Understanding how to approach exam questions helps to boost exam performance. Question types will include multiple choice, structured, mathematical and practical questions.

Maths questions often start with the command words 'calculate' or 'determine'. They will then have a blank space for you to show your working. It is important that you show your working; donāt just write the answer down. You might earn marks for your working even if you get the answer incorrect.

In some maths questions you will be required to give the units. This may earn you an additional mark. Don't forget to check whether you need to do this.

Maths questions might include graphs and tables as well as calculations. Don't forget to take a ruler and calculator.

If drawing graphs, make sure you:

- put the independent variable on the x-axis and the dependant variable on the y-axis
- construct regular scales for the axes
- label the axes appropriate
- plot each point accurately
- decide whether the origin should be used as a data point
- draw a straight or curved line of best fit

If you are asked to calculate an answer and it has lots of decimal places, don't forget to use the same number of significant figures as the data in the question. For example, if two significant figures are used in the question, then usually your answer would also be to two significant figures. Don't forget to check your rounding.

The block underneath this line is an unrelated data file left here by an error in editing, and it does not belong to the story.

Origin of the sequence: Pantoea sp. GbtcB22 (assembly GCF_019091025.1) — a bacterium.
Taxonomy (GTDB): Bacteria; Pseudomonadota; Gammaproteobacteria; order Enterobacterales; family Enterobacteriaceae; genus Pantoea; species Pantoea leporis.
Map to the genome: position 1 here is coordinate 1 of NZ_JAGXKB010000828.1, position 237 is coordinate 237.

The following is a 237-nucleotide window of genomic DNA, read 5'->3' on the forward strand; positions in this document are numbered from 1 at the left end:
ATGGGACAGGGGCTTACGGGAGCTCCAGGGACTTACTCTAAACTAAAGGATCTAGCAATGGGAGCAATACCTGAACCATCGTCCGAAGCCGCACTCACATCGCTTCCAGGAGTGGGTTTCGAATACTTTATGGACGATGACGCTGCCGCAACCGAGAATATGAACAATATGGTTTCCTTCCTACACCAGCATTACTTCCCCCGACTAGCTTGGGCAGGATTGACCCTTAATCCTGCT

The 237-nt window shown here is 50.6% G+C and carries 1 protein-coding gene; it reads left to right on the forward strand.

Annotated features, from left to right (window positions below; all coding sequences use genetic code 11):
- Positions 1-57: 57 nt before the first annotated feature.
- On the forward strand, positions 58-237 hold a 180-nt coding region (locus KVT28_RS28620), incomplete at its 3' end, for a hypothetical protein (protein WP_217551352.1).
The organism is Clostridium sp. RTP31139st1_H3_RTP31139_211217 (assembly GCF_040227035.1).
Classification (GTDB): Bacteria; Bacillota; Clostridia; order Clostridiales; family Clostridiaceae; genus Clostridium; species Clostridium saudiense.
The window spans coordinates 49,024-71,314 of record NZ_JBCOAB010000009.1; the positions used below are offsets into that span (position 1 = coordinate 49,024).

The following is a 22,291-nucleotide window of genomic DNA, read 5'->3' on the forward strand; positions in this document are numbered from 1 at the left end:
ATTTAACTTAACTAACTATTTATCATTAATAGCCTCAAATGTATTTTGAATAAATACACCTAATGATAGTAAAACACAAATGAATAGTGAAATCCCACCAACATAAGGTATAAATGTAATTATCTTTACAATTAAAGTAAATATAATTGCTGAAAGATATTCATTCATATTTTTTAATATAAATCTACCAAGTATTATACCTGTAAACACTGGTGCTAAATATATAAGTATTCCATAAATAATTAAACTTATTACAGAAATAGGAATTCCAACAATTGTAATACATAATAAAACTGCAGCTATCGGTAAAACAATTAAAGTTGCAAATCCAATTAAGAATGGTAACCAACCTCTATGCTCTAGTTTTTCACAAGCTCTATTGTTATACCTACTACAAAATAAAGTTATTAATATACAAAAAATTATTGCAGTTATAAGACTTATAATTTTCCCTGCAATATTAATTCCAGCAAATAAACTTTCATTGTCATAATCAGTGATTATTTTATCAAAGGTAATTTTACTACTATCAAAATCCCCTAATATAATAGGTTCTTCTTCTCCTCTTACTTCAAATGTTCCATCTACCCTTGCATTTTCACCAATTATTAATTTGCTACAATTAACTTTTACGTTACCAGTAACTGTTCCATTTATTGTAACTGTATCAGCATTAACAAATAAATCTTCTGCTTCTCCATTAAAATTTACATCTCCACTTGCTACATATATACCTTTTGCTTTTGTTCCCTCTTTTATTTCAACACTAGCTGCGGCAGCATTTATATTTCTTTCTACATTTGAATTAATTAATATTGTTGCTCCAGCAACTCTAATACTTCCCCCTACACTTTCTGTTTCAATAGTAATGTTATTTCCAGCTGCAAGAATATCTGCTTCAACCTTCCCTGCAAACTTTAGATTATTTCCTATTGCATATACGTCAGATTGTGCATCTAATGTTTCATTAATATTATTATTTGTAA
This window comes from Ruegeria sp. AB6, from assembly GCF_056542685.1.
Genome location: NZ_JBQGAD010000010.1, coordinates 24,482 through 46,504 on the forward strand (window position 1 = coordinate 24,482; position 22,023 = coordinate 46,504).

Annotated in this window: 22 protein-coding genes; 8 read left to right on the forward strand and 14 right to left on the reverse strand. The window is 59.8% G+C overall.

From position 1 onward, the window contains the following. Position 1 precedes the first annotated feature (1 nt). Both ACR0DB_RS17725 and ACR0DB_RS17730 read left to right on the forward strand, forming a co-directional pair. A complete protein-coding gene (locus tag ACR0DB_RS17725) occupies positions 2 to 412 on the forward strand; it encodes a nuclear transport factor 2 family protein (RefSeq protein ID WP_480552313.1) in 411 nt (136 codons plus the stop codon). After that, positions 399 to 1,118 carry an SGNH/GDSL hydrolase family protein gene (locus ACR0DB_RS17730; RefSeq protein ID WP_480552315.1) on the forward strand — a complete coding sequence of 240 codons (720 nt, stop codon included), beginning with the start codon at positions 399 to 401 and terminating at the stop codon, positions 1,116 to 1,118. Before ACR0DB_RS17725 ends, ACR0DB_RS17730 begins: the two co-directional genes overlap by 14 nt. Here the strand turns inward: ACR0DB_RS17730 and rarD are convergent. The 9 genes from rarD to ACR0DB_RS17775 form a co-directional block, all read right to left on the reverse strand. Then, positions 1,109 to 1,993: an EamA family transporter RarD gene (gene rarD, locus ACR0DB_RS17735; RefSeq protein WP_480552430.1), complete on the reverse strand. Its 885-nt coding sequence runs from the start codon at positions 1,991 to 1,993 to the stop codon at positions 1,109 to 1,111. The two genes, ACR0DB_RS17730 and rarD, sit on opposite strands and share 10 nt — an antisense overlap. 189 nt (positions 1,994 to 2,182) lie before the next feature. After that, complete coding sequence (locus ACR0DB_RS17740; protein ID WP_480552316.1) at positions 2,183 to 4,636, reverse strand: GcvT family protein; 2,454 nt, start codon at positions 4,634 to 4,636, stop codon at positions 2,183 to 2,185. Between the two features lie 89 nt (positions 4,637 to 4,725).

*Edexcel questions courtesy of Pearson Education Ltd.*

- Question
Research shows that overweight people may develop type 2 diabetes.

Body Mass Index (BMI) can be used to identify people who are overweight. BMI can be calculated using the equation:

Calculate the BMI for a person who has a mass of 77 kilograms and a height of 1.6 metres

**[2 marks]**[1]

= [1]

Accept two marks for correct answer.

Accept the 30.07 to 30.08, or 30.1.

- Question
A diabetic athlete is advised to estimate the number of grams of carbohydrate in his meals in order to calculate the number of units of insulin he will need to inject to lower his blood glucose concentration.

Each unit of insulin he injects reduces his blood glucose concentration by 1.5 mmol/dm

^{3}.He needs to inject 1 unit for every 10 grams of carbohydrate he consumes. The table shows the estimated carbohydrates in the breakfast eaten by the athlete.

Food Carbohydrate Orange juice 25 2 slices brown toast 68 350 grams baked beans 38 Tea with sugar 25 Calculate how many units of insulin the athlete would need to inject to control the rise in blood glucose levels.

Give your answer to two significant figures.

**[2 marks]**156 Ć· 10 [1]

= 16 units [1]

Answer to two significant figures